Arthur speaks of childhood: "The best friend I had was Ed Snyder; he's my partner now. I couldn't have been anywhere without him. He's been a brother to me more than any brother I ever had. Ed lived on a farm down the road. He moved there when I was 10 or 12. I played with him a little, but old Ed had a tough time and they had work for him to do, and there was no playing in them days. It was the Depression, and kids had it rough. I've actually wondered what happened to me when I was a kid that made me the way I am nowadays and why I do things like I do, but I don't know. I haven't the slightest idea. As a kid I never played baseball, football or nothing. Not only did I never play on a team, I never played them at all. We grew up in the country and there was no other little kids my age around, so I entertained myself. I went to my father's feed mill and Dad let me take one pulley. See, all the power in the mill came from water power onto pulleys, and he give me one pulley, so I run a belt up to the third floor of the mill, and I'd tinker around making shafts run, making a whole bunch of nothing run. That's how I'd spend my time, alone. We were a below-average family in income. We never had nothin'. Maybe never havin' nothin' has driven me a little, I don't know."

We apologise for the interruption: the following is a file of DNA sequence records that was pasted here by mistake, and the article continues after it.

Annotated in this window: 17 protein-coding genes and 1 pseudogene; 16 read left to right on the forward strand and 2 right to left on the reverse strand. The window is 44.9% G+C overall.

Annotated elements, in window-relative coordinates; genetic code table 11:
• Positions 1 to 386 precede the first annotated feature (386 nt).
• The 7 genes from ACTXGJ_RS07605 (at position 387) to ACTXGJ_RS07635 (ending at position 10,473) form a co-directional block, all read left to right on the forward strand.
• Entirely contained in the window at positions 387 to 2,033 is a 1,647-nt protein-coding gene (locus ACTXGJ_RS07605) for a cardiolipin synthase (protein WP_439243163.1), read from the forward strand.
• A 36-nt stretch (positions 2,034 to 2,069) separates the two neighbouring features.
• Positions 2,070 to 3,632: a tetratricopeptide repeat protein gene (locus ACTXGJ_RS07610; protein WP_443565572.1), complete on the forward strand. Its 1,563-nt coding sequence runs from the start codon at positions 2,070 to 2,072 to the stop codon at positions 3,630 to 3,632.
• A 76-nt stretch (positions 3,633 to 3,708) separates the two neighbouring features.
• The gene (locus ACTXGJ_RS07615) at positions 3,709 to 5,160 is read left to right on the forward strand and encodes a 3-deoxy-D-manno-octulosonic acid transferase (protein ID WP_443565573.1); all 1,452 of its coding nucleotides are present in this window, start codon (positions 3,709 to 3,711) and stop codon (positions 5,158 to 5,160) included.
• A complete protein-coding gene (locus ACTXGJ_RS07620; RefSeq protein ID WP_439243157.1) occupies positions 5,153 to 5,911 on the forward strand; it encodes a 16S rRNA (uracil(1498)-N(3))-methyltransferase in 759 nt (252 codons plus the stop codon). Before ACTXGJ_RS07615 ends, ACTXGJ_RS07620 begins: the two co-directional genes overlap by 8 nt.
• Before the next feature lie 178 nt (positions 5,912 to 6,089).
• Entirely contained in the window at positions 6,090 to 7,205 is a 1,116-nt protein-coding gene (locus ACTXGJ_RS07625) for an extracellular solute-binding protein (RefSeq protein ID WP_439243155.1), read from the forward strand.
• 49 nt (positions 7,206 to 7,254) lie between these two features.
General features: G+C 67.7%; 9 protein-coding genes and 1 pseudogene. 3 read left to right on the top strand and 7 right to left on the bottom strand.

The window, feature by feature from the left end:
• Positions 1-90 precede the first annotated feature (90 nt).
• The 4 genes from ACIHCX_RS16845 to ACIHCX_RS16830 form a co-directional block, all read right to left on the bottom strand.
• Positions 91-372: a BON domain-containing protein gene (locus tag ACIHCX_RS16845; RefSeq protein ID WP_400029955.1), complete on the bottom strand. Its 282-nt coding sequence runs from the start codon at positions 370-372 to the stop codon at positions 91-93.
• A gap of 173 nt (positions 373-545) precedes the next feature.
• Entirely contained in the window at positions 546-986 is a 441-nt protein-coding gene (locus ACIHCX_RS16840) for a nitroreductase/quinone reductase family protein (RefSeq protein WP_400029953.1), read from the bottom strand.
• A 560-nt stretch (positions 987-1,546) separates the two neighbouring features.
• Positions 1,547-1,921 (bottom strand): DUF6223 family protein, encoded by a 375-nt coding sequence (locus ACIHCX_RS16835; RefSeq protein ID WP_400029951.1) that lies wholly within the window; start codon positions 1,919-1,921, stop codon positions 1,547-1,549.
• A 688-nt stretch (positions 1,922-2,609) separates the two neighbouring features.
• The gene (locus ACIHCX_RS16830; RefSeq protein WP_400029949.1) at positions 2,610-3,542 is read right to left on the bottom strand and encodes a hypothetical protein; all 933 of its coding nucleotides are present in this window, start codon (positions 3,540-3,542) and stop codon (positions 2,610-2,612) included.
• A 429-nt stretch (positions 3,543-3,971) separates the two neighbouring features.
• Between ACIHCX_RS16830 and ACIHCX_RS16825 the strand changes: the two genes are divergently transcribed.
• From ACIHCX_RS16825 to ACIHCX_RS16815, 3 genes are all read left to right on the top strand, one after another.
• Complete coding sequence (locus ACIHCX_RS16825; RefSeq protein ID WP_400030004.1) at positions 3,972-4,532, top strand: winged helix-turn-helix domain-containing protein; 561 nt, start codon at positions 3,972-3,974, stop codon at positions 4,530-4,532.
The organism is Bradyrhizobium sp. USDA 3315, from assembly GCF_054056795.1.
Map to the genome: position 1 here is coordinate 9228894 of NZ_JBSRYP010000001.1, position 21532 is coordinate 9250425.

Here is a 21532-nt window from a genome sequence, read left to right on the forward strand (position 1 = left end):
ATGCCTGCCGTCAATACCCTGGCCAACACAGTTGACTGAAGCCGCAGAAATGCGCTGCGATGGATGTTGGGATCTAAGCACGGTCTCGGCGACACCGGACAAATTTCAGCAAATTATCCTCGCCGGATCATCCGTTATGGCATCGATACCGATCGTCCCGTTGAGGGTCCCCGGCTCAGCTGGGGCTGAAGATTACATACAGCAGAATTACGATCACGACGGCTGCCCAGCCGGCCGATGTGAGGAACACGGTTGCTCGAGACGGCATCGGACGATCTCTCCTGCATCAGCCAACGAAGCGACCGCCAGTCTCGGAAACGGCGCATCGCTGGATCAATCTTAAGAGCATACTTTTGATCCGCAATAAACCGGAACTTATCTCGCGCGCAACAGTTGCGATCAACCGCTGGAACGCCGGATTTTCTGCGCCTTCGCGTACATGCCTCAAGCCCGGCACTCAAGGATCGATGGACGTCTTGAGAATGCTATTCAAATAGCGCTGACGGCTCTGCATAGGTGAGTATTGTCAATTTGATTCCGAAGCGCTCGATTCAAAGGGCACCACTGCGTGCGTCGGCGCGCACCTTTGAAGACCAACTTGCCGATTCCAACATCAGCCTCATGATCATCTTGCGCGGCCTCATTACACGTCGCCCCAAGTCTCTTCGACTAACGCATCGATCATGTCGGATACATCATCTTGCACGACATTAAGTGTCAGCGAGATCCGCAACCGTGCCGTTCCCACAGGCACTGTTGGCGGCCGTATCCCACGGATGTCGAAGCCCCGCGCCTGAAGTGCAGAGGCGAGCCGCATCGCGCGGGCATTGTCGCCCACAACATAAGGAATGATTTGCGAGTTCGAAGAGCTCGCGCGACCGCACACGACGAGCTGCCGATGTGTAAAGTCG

In 1946, Arthur and Walter Arfons (then 20 and 29 years old), both back home and working at their father's mill, discovered that they had common interests even though they had hardly noticed each other all through childhood. "We both had motorcycles," Arthur recalls, "and, hell, we became as close as any two guys can be for years. We did everything together. We even bought an old BT-13, a basic trainer, bought it surplus in a basket and put it together. It was a dandy airplane. We used to fly it under the bridges where they were building the Ohio Turnpike. We cut six feet off the wing tips so it would fit under the bridges. The plane got so hot, it'd stall at 95!" Not surprisingly, the speed-crazy brothers turned to drag racers. Their first car was a collection of spare parts from the basement of the mill and nearby dumps and included a 1940 Oldsmobile front, an old Packard rear and an airplane wheel welded to the frame to make it a three-wheeler. Green tractor paint was all they had available, and the announcer at a nearby drag strip labeled the car the Green Monster to the laughter of the crowd. Halfway down its first run, the Green Monster fizzled and quit. That was just about the last failure the brothers had with dragsters. Soon they were weighted down with trophies and earning a fair income from purses.